Kapila Rishi (Sk.). A great sage, a great adept of antiquity; the author of the Sankhya philosophy.

Sânkhya (Sk.). The system of philosophy founded by Kapila Rishi, a system of analytical metaphysics, and one of the six Darshanas or schools of philosophy. It discourses on numerical categories and the meaning of the twenty-five tatwas (the forces of nature in various degrees). This “atomistic school,” as some call it, explains nature by the interaction of twenty-four elements with purusha (spirit) modified by the three gunas (qualities), teaching the eternity of pradhâna (primordial, homogeneous matter), or the self-transformation of nature and the eternity of the human Egos.

Sânkhya Yoga (Sk.). The system of Yoga as set forth by the above school.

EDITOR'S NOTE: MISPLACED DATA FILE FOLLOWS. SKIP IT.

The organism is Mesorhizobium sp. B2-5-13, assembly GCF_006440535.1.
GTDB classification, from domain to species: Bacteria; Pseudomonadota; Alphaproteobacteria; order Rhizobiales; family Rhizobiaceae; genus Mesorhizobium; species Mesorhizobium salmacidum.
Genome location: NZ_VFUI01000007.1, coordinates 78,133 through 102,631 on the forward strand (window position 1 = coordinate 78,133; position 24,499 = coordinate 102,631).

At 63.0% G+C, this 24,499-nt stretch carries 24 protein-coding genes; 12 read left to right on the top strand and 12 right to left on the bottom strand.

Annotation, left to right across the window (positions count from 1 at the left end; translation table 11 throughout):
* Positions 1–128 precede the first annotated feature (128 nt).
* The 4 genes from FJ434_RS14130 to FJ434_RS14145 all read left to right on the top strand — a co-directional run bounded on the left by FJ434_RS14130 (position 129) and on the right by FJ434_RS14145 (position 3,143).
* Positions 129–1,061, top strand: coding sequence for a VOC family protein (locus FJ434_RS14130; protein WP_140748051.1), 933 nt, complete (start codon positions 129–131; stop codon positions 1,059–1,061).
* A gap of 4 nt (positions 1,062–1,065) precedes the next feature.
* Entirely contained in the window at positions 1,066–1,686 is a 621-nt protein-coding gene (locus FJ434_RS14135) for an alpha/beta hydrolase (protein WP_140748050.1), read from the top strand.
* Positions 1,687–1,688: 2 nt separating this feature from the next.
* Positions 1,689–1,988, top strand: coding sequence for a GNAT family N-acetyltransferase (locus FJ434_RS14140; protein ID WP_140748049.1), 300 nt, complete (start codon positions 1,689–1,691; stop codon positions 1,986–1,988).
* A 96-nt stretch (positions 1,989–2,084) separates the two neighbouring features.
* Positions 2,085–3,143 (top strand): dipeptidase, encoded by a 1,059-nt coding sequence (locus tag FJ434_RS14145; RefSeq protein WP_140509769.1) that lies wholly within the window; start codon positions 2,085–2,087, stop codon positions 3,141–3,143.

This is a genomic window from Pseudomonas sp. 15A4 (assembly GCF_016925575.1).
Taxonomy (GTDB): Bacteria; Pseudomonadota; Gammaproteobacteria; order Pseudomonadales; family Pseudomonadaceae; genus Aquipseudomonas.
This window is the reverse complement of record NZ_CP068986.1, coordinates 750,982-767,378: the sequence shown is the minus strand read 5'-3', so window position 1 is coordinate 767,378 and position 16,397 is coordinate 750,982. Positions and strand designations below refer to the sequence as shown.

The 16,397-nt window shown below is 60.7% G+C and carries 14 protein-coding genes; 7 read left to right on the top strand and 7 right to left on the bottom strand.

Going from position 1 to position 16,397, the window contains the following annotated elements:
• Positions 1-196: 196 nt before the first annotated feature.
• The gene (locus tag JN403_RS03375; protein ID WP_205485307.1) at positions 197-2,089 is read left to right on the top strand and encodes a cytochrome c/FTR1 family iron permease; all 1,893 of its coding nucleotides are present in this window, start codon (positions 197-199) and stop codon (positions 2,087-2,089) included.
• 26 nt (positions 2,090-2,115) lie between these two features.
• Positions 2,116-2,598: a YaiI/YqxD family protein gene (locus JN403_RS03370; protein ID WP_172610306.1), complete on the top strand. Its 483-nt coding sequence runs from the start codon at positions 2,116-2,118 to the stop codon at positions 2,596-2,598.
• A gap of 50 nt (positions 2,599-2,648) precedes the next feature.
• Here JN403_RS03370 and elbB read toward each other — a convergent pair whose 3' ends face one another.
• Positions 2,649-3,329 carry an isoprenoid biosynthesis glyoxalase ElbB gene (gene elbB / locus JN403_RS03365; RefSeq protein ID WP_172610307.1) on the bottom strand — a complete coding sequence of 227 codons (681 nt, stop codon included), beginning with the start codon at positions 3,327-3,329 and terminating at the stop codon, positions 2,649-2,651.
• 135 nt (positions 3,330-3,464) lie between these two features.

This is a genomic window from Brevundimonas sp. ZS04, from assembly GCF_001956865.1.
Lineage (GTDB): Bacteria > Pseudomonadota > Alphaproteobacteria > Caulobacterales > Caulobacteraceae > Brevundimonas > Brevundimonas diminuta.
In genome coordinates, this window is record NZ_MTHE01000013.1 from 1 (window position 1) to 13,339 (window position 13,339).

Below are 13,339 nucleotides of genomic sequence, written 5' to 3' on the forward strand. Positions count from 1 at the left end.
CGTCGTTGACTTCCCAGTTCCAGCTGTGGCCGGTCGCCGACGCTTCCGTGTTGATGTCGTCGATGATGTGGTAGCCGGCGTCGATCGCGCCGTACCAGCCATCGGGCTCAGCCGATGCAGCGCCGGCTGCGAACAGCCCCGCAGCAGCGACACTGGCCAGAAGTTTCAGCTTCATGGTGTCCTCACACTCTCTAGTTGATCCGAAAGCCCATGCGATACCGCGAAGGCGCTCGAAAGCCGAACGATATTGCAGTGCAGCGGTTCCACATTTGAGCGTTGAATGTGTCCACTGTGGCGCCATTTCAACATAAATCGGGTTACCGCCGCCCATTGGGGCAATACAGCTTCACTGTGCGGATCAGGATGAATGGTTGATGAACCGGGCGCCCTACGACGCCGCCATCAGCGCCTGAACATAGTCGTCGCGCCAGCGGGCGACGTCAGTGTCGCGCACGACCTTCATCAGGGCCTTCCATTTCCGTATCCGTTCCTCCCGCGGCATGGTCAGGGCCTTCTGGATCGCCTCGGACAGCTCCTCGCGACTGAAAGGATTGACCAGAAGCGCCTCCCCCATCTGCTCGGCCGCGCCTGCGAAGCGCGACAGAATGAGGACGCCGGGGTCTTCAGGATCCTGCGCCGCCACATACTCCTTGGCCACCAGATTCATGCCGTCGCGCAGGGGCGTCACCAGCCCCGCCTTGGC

Tattwa (Sk.). Eternally existing “That”; also, the different principles in Nature, in their occult meaning. Tattwa Samâsa is a work of Sânkhya philosophy attributed to Kapila himself.

Theosophical Glossary, H. P. Blavatsky


Ṣaṣṭi-tantra Śāstra (not extant)
The Sāṃkhya-Kārikā
Sāṃkhya Sūtras


Selected Articles, Commentaries, etc.

Further Reading:

Bibliography entry for Samkhya, from the Encyclopedia of Indian Philosophies

Philosophy of the Hindus, Part I,” 1823, by T. H. Colebrooke

The Sacred Books of the Hindus, Volume XI: Samkhya Philosophy, 1915, by Nandalal Sinha

Chapter IV: The Samkhya System,” Indian Philosophy, Vol. 2, 1927, by S. Radhakrishnan

Early Sāmkhya, An Essay on Its Historical Development According to the Texts,” 1937, by E. H. Johnston

Classical Sāmkhya: An Interpretation of Its History and Meaning, 1969, by Gerald James Larson

The Encyclopedia of Indian Philosophies, Volume 4: Samkhya, 1987, by Gerald James Larson, Ram Shankar Bhattacharyglisha, Karl H. Potter